The features and functions of RTE used with air-to-air and surface-to-air radars are similar, yet they have subtle differences in terms of background clutter modeling and multipath returns. The more significant variance is in RTE for air-to-ground radar, which brings the additional challenge of emulating complex signal modulations required for SAR; such signal returns require RTE to combine modulation for many individual point returns, or pixels, in order to provide high-fidelity distributed images in the RF return. Historically, simulated SAR returns were generated with a time-domain approach that employs what’s called a delay tap for each downrange pixel. Each pixel is modulated with unique coefficients for crossrange effects based on the desired image, and then summed (Figure 2) to produce a complete SAR RF signal return. While hardware-intensive, this approach requires no prior knowledge of the RF waveform. In addition, low system-­insertion delays provide images relatively close to the radar.


Figure 2 | Time-domain SAR scene generation logic.

RTE systems that produce SAR returns by processing the RF signal based on a convolution in the frequency domain (Figure 3) have advantages over time-domain processing. Frequency-domain systems provide higher-resolution images both downrange and crossrange with significantly less signal processing hardware compared to time-domain processing systems.


Figure 3 | Frequency-domain SAR scene generation approach.

Using efficient multi-GPU servers with optimized software for signal modulation coefficient calculations, high-resolution SAR images can be calculated in near-real time.

More complexity means more data

Many radar test and evaluation applications need to store captured radar waveforms and signals transmitted to the radar, with the data enabling the radar engineer to evaluate the performance of the radar transmissions and the radar’s algorithm response to target and/or jamming returns. Any time defense-related radar signal and processing data is stored, information assurance should be seriously considered with respect to protecting sensitive radar parameters. As radar bandwidths increase, storing the real-time data with the necessary levels of protection becomes an increasingly complex challenge. Many of today’s RTE systems use mass data storage/retrieval capability, but few offer validated information-assurance features.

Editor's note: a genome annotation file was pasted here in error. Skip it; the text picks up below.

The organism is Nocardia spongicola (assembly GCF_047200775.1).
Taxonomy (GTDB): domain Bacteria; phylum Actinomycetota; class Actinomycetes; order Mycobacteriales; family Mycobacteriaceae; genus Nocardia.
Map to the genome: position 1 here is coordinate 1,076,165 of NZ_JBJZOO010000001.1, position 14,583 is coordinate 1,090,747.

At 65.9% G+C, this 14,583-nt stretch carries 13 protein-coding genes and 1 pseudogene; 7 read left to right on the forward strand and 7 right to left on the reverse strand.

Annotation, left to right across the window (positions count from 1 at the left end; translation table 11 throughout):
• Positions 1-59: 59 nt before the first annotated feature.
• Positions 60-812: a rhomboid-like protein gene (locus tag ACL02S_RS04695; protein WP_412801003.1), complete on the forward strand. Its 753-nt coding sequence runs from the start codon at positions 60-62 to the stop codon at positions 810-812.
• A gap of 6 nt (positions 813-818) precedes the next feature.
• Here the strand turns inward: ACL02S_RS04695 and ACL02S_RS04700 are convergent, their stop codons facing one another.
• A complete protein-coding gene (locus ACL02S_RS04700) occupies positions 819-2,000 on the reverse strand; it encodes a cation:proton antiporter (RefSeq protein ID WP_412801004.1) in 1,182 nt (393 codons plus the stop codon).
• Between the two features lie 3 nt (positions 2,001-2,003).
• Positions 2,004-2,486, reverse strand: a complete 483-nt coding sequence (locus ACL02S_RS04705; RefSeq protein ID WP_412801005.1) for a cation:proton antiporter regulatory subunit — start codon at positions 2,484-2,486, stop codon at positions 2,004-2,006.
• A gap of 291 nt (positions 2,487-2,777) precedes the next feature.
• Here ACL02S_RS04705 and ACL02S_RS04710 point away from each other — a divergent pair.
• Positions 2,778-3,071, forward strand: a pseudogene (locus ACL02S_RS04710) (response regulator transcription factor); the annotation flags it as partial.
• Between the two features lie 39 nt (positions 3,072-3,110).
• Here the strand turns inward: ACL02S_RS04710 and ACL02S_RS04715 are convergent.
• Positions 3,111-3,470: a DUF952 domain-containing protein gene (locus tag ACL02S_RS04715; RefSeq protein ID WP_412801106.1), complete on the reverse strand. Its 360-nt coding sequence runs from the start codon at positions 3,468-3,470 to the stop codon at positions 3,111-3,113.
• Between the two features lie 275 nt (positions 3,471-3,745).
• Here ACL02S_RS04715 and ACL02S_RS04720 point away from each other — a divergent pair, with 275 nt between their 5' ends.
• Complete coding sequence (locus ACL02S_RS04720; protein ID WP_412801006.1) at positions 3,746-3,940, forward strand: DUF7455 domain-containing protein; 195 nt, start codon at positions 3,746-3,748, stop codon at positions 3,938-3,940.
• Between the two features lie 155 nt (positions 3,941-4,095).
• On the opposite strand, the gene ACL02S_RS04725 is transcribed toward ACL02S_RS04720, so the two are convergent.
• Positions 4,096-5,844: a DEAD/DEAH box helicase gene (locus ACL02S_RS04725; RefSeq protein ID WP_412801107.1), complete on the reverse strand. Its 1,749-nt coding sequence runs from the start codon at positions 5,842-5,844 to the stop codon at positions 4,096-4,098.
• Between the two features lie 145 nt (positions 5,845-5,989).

Future challenges

Complex, coordinated, and multidomain EW scenarios continue to drive the need to support wider analog bandwidths and ever-higher-fidelity signal capture and generation. This in turn requires ADC/DAC technology with cutting-edge sample rate and resolution capabilities. For example, devices that combine multiple ADC/DAC devices packaged with FPGA resources, such as the new wave of RF system-on-chip (RFSoC) products, allow RF channelized architectures to be utilized within reasonable size and cost constraints. RF channelization reduces the need for costly fast-tuning RF conversion stages to cover wide frequency ranges. As this technology develops, direct digital conversion of radar RF signals becomes possible, reducing or possibly eliminating the need for RF to IF conversion. This move in turn reduces cost and improves performance. Additionally, the move toward multicore GPU servers for complex radar signals will accelerate as machine learning and artificial intelligence are employed in radar and jammer systems to enable cognitive/adaptive capabilities.

As advances in technology improve radar system performance, agility, and built-in electronic protection capabilities, RTE functionality must keep pace. Designing MOSA-based RTE architectures with the latest secure digital processing hardware and software configurable features are keys to supporting the future needs of the radar and EW test and evaluation community.

Tony Girard is Chief Technologist for Mercury Defense Systems, based in Cypress, California. Mr. Girard has 25-plus years architecting complex EW training, test, and evaluation solutions for a variety of RF applications including radar, EA, and SIGINT systems for airborne, surface, and laboratory applications. He has a bachelor’s degree in electrical engineering from California State Polytechnic University.

Mercury Systems www.mrcy.com